Yes – I can imagine this would be a great book to discuss. At certain points I just wanted to say to someone – ‘can you BELIEVE this?’ – and there was no one to talk about it with, more’s the pity! I felt empathetic for Marianne too, but I was also furious at her for being so passive – it all just made me cross really and I wanted to wade in and sort them all out!

      Oprah books are invariably a bit disappointing I find. I avoid the sticker where I can!

  9. verity says:

    I recently read Expensive People (as it is a VMC): http://veritysviragoventure.blogspot.com/2011/03/expensive-people-oates.html
    I found it absorbing and gripping but pretty bleak. I would definitely perservere with her; I wish I could remember if she had any more VMCs…

    1. bookssnob says:

      Nice review! I must have missed that. All of her books appear to be fairly bleak…I will perhaps try another at some point but if that doesn’t agree with me then I’m moving on – there are too many other authors out there!

      1. verity says:

        Solstice and A garden of earthly delights are also VMCs; I will try to get to them sooner rather than later to find out if they are bleak too…

  10. JoAnn says:

    Oates writing is wonderful, but We Were the Mulvaneys was tough going. I love her short stories, but they are often just as brutal. Her novel, The Falls, was memorable and very well done on audio and I was recently riveted by an excerpt of A Widow’s Story: A Memoir in the New Yorker magazine. Several other of her other novels have been largely forgotten. I do plan to read Them one day.

    1. bookssnob says:

      I don’t know if I can handle the melancholy of it all. Relentlessly depressing books are not fun to read, regardless of how well written they are! I read a bit of the Widow’s Story in a bookshop a couple of weeks ago and I liked it so perhaps her non fiction might be more my thing!

  11. Joyce (Nickelini) says:

    I just finished We Were the Mulvaney’s yesterday, and I pretty much agree with all your observations. It was a compelling read and I enjoyed it at the time, but I don’t think it’s one that’s going to stay with me (not in a good way). So many things about the family were too cliche!

    1. bookssnob says:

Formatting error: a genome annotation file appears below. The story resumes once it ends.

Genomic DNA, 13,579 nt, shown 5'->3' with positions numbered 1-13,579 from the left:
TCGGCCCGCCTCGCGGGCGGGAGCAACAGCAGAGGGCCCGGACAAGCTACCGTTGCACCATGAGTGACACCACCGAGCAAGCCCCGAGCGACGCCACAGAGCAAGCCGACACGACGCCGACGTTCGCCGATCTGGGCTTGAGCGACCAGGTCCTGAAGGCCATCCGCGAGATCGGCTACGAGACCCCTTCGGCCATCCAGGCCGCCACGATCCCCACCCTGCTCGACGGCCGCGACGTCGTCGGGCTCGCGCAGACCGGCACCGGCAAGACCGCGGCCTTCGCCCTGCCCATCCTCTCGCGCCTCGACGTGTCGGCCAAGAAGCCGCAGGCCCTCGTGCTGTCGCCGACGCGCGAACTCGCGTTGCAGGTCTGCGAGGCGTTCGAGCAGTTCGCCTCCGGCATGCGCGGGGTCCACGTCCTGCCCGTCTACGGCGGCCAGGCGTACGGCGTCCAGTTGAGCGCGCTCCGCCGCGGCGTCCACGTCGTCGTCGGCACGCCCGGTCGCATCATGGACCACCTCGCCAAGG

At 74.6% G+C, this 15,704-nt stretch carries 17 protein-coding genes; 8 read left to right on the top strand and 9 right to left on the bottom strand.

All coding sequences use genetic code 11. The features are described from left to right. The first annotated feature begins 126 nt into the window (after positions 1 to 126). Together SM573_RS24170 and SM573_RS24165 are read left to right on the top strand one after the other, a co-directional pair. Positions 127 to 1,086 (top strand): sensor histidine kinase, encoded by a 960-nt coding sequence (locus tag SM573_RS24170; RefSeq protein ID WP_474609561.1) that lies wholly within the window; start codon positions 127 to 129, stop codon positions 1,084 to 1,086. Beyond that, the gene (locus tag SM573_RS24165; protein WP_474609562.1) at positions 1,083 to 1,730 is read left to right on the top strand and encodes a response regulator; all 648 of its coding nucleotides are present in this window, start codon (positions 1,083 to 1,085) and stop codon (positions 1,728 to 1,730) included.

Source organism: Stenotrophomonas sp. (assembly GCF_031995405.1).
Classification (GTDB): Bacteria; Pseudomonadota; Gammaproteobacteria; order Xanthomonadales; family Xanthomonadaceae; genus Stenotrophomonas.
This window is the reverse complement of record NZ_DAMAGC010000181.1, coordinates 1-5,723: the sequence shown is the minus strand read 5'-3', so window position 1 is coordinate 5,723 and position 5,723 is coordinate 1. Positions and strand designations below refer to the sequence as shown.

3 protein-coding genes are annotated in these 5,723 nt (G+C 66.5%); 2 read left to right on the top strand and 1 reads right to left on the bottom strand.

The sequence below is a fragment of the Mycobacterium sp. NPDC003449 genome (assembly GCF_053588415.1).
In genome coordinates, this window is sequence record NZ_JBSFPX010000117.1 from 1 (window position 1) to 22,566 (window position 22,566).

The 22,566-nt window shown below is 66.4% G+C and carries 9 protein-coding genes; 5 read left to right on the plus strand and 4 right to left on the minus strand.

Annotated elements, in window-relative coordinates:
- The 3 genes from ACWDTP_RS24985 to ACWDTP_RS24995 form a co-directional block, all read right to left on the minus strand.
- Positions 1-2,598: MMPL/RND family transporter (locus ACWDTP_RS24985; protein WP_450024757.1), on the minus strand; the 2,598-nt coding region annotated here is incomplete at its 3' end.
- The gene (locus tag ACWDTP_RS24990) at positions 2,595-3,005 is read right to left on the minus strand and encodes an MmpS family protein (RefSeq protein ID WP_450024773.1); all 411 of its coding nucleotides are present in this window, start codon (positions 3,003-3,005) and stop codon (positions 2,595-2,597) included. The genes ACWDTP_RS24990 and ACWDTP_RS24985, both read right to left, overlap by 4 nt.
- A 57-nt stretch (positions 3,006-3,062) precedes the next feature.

I’m sorry you had a bad experience with this too – cliche indeed! And no real heart to it, I thought.

  12. Ellen Rhudy says:

    This is gonna sound bad – but I’m so relieved that you didn’t enjoy this. I tried to read Oates back in high school, went through a lot of her short stories and I think a novel or two, but I find her writing…I don’t know, dull, hard to believe. Stylistically there are some things that are good about it, but the style remains the same in every piece of writing (SO over-the-top) and she’s always dealing with a certain brand of person or theme, and given the amount of writing she’s published I can’t help viewing her as a sort of factory churning out “literary” novels as fast as she can. If you do give her another try I’ll be curious to hear what you think…or you can just move on to another author you might like more! (I can’t help it, I have such awful memories of her stories.)

    1. bookssnob says:

      Would you have thought less of me if I had, Ellen?! Ha! I always feel secretly relieved when someone else hates a book I did too – it makes me feel like I’m in good company, at least 🙂

      A factory of literary novels is a very good description – there is no real heart to her writing that I could find. I will give her one more bash I think but that’s her last chance! I’ll let you know how I get on – it won’t be any time soon though, too many other books to read first!

  13. Danielle says:

    I’ve only skimmed your post as I have this on my list of books to read this year and don’t want to know too many details. I’ve not read much of her work, but she is certainly dark and the stories are often unsettling. It seems better to take her in small doses. You might just try some of her short stories or essays if you really want to give her another go–but without investing too much time. Sometimes it’s a good thing to know when an author is just not the one for you (especially when you have given her a fair chance) and move on to the next. I tend to stick well within my own comfort zone, so I applaud you for trying new authors.